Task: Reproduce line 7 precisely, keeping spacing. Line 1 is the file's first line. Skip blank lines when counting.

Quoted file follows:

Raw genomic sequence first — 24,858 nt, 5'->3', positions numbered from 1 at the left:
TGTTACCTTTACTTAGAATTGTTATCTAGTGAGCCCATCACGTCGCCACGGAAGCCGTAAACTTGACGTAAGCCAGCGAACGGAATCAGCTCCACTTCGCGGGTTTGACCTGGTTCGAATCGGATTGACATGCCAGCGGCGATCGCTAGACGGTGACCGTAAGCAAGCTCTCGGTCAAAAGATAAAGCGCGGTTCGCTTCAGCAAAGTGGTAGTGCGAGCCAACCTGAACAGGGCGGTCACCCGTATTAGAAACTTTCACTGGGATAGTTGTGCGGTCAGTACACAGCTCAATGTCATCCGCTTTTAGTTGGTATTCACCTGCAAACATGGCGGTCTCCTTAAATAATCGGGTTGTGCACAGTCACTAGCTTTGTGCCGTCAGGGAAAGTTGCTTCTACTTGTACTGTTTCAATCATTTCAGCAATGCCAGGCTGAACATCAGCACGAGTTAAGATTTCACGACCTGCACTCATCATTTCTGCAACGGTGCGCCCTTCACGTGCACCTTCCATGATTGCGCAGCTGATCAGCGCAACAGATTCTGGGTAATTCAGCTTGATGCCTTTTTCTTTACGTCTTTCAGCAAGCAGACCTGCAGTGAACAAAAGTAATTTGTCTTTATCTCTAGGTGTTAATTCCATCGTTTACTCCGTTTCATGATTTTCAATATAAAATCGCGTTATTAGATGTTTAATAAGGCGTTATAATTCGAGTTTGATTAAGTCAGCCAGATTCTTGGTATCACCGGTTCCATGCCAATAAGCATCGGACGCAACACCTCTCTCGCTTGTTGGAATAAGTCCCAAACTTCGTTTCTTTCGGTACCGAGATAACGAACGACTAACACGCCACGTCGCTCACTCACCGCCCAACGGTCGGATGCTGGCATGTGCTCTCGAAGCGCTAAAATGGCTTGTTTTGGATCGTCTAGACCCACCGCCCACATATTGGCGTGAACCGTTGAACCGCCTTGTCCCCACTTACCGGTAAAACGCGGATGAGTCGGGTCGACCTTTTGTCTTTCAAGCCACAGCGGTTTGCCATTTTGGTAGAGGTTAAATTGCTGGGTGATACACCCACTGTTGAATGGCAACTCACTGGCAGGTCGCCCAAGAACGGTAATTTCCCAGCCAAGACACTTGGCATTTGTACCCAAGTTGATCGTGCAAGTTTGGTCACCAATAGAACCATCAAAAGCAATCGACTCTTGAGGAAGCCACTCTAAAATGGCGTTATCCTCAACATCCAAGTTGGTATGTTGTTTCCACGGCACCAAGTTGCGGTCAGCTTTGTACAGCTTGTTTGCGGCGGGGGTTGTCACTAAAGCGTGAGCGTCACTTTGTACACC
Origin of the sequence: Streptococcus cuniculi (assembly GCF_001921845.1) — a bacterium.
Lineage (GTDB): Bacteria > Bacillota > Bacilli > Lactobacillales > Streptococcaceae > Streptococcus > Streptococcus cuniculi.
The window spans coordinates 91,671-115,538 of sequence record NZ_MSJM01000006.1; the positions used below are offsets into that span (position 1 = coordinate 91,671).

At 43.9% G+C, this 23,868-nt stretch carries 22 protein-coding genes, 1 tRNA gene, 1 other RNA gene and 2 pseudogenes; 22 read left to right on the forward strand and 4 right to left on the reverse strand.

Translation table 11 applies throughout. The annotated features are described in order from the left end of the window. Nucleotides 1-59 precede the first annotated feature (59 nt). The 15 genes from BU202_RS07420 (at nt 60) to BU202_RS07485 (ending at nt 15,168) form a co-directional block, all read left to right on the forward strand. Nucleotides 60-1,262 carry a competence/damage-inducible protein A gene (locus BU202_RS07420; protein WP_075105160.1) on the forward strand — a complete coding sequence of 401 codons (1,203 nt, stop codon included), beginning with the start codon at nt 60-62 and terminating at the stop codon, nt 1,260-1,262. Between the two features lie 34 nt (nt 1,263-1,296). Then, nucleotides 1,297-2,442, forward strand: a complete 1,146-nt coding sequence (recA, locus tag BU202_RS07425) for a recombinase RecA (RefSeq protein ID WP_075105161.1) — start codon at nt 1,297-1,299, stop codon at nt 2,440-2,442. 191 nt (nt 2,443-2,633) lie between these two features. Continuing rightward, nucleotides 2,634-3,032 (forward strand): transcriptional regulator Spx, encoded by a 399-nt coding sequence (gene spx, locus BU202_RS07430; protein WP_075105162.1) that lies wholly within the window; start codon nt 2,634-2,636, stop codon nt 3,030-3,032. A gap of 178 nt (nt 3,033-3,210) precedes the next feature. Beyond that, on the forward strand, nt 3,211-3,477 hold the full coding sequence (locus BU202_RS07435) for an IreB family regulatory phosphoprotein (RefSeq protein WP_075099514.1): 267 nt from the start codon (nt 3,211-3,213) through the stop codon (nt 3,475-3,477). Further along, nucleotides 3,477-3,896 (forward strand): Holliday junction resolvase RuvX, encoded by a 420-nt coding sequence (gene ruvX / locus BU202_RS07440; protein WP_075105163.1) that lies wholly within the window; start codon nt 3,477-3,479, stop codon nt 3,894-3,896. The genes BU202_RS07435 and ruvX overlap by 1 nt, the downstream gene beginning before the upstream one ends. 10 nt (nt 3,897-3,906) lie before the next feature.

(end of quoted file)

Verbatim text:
Translation table 11 applies throughout. The annotated features are described in order from the left end of the window. Nucleotides 1-59 precede the first annotated feature (59 nt). The 15 genes from BU202_RS07420 (at nt 60) to BU202_RS07485 (ending at nt 15,168) form a co-directional block, all read left to right on the forward strand. Nucleotides 60-1,262 carry a competence/damage-inducible protein A gene (locus BU202_RS07420; protein WP_075105160.1) on the forward strand — a complete coding sequence of 401 codons (1,203 nt, stop codon included), beginning with the start codon at nt 60-62 and terminating at the stop codon, nt 1,260-1,262. Between the two features lie 34 nt (nt 1,263-1,296). Then, nucleotides 1,297-2,442, forward strand: a complete 1,146-nt coding sequence (recA, locus tag BU202_RS07425) for a recombinase RecA (RefSeq protein ID WP_075105161.1) — start codon at nt 1,297-1,299, stop codon at nt 2,440-2,442. 191 nt (nt 2,443-2,633) lie between these two features. Continuing rightward, nucleotides 2,634-3,032 (forward strand): transcriptional regulator Spx, encoded by a 399-nt coding sequence (gene spx, locus BU202_RS07430; protein WP_075105162.1) that lies wholly within the window; start codon nt 2,634-2,636, stop codon nt 3,030-3,032. A gap of 178 nt (nt 3,033-3,210) precedes the next feature. Beyond that, on the forward strand, nt 3,211-3,477 hold the full coding sequence (locus BU202_RS07435) for an IreB family regulatory phosphoprotein (RefSeq protein WP_075099514.1): 267 nt from the start codon (nt 3,211-3,213) through the stop codon (nt 3,475-3,477). Further along, nucleotides 3,477-3,896 (forward strand): Holliday junction resolvase RuvX, encoded by a 420-nt coding sequence (gene ruvX / locus BU202_RS07440; protein WP_075105163.1) that lies wholly within the window; start codon nt 3,477-3,479, stop codon nt 3,894-3,896. The genes BU202_RS07435 and ruvX overlap by 1 nt, the downstream gene beginning before the upstream one ends. 10 nt (nt 3,897-3,906) lie before the next feature.